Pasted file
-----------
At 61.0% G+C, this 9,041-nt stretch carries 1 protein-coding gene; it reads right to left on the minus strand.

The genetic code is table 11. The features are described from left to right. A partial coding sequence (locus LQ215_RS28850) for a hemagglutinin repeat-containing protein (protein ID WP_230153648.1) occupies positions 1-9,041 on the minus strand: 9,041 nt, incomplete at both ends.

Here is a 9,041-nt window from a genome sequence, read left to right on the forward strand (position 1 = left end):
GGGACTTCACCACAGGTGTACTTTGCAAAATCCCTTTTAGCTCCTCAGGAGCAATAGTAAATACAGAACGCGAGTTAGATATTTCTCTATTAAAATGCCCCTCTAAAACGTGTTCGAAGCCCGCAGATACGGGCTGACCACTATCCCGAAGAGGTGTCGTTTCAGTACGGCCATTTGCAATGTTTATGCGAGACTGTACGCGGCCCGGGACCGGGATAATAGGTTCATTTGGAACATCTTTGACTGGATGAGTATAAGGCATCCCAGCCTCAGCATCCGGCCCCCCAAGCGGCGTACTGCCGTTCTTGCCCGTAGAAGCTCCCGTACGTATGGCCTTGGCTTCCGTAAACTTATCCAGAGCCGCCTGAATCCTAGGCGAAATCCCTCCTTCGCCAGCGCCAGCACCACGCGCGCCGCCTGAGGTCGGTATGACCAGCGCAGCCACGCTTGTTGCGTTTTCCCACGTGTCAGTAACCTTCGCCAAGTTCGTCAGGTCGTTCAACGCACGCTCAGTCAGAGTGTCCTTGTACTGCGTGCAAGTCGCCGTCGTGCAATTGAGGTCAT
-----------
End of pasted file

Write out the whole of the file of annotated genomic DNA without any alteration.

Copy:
At 61.0% G+C, this 9,041-nt stretch carries 1 protein-coding gene; it reads right to left on the minus strand.

The genetic code is table 11. The features are described from left to right. A partial coding sequence (locus LQ215_RS28850) for a hemagglutinin repeat-containing protein (protein ID WP_230153648.1) occupies positions 1-9,041 on the minus strand: 9,041 nt, incomplete at both ends.

Here is a 9,041-nt window from a genome sequence, read left to right on the forward strand (position 1 = left end):
GGGACTTCACCACAGGTGTACTTTGCAAAATCCCTTTTAGCTCCTCAGGAGCAATAGTAAATACAGAACGCGAGTTAGATATTTCTCTATTAAAATGCCCCTCTAAAACGTGTTCGAAGCCCGCAGATACGGGCTGACCACTATCCCGAAGAGGTGTCGTTTCAGTACGGCCATTTGCAATGTTTATGCGAGACTGTACGCGGCCCGGGACCGGGATAATAGGTTCATTTGGAACATCTTTGACTGGATGAGTATAAGGCATCCCAGCCTCAGCATCCGGCCCCCCAAGCGGCGTACTGCCGTTCTTGCCCGTAGAAGCTCCCGTACGTATGGCCTTGGCTTCCGTAAACTTATCCAGAGCCGCCTGAATCCTAGGCGAAATCCCTCCTTCGCCAGCGCCAGCACCACGCGCGCCGCCTGAGGTCGGTATGACCAGCGCAGCCACGCTTGTTGCGTTTTCCCACGTGTCAGTAACCTTCGCCAAGTTCGTCAGGTCGTTCAACGCACGCTCAGTCAGAGTGTCCTTGTACTGCGTGCAAGTCGCCGTCGTGCAATTGAGGTCAT